Published online Nov 8, 2015. doi: 10.4254/wjh.v7.i25.2563
Peer-review started: May 30, 2015
First decision: June 18, 2015
Revised: July 22, 2015
Accepted: October 16, 2015
Article in press: October 19, 2015
Published online: November 8, 2015
Cholangiocarcinoma (CC) is primarily a malignant tumor of older adults most prevalent in Southeast Asia, where liver fluke infestation is high. However the etiology in western countries is unknown. Although the incidence of extrahepatic cholangiocarcinoma has remained constant, incidence of intrahepatic CC (ICC) which differs in morphology, pathogenesis, risk factors, treatment and prognosis is increasing. While this increase is associated with hepatitis C virus infection, chronic nonalcoholic liver disease, obesity, and smoking, the pathogenesis of ICC and molecular alterations underlying the carcinogenesis are not completely elucidated. Benign biliary lesions such as biliary intraepithelial neoplasia, intraductal papillary neoplasm of the bile duct, von Meyenburg complex or bile duct hamartoma, and bile duct adenoma have been associated with ICC. For each of these entities, evidence suggests or supports a role as premalignant lesions. This article summarized the important biological significance of the precursor lesions of ICC and the molecular mechanisms that may be involved in intrahepatic cholangiocarcinogenesis.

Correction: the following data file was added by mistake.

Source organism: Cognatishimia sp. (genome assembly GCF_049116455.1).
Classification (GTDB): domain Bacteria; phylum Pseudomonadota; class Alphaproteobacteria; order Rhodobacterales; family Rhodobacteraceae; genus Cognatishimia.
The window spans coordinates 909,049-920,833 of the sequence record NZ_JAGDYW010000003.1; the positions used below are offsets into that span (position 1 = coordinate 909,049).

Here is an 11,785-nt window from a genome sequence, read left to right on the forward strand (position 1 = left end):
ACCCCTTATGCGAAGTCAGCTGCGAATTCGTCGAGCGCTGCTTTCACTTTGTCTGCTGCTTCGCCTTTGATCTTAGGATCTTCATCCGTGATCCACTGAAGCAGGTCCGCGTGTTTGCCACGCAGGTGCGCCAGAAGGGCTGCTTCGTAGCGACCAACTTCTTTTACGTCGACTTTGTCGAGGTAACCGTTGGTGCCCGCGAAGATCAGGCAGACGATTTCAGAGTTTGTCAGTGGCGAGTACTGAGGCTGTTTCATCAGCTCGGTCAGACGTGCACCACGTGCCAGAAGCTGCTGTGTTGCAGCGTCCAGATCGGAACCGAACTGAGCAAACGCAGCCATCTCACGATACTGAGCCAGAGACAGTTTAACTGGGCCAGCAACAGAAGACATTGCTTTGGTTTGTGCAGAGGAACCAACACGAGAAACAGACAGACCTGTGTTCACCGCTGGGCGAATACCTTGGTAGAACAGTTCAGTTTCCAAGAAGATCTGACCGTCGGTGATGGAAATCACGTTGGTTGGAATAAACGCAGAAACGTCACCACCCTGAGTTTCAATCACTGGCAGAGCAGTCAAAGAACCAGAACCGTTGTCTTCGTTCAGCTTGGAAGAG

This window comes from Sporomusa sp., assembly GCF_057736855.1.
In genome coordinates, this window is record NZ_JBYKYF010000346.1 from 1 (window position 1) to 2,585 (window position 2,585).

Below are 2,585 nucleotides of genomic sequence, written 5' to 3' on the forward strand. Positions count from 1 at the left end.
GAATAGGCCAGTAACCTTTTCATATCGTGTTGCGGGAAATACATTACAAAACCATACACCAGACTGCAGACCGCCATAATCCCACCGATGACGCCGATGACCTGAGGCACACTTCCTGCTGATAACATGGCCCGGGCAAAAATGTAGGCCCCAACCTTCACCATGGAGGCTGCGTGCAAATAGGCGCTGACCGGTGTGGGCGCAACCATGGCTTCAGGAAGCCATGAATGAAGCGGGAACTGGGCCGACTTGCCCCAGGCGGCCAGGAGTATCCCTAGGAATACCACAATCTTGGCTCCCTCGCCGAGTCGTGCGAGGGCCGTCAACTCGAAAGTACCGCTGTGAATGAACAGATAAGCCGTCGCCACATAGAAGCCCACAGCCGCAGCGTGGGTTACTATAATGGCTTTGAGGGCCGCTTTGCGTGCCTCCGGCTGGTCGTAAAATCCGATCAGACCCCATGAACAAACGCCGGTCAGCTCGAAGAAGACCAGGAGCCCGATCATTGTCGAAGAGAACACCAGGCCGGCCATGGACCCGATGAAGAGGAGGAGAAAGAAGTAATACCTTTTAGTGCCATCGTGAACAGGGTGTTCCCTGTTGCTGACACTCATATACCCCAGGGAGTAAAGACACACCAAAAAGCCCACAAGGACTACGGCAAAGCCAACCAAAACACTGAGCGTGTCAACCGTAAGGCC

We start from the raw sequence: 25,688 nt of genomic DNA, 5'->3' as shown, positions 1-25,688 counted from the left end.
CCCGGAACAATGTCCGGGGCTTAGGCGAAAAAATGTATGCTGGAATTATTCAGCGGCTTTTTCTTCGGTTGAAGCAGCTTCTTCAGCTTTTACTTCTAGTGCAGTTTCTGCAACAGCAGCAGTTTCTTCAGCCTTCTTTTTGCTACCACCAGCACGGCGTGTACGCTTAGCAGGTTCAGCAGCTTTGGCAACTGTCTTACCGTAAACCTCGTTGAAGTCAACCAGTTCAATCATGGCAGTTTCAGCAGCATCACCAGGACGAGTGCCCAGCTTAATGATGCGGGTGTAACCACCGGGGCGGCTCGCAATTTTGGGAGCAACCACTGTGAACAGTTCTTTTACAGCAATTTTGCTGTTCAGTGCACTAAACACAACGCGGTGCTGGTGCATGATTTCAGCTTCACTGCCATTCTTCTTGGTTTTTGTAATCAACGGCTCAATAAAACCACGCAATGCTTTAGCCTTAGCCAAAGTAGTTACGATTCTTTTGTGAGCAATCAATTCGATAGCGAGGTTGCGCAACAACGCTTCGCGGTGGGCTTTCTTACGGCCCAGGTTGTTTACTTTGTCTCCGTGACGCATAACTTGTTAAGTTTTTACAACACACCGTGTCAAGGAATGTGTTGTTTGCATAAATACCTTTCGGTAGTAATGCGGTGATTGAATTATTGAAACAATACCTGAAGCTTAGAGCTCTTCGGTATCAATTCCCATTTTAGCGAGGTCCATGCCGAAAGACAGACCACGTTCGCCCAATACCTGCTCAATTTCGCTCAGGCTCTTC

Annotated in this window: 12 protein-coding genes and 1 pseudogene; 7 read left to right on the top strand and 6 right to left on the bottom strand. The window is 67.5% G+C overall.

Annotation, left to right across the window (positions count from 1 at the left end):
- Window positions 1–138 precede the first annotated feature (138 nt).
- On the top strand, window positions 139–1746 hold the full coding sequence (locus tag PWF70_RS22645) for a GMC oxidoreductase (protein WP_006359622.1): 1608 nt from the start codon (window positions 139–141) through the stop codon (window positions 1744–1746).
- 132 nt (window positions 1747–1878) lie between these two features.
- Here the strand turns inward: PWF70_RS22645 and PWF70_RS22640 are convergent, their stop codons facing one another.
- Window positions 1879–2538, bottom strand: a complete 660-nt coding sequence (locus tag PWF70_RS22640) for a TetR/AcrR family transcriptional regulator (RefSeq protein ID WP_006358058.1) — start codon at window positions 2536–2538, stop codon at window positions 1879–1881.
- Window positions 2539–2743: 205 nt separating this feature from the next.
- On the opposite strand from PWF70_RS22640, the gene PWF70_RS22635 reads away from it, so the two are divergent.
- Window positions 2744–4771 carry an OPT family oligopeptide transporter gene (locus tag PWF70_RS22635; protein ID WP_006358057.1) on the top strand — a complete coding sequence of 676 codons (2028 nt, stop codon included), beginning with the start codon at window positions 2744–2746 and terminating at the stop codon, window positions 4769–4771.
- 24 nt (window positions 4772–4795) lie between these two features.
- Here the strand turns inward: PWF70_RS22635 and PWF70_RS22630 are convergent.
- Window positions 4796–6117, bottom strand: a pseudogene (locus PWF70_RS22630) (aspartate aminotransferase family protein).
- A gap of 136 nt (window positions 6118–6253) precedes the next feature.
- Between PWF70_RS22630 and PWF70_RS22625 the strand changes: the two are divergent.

Core tip: This manuscript highlights the important development in the research field of intrahepatic cholangiocarcinogenesis, and summarizes some key points related to progression from the precursor lesions to the intrahepatic cholangiocarcinoma, including their molecular genetics. Each individual precursor or potential precursor is linked to the cancer by the clinical, histological and molecular association.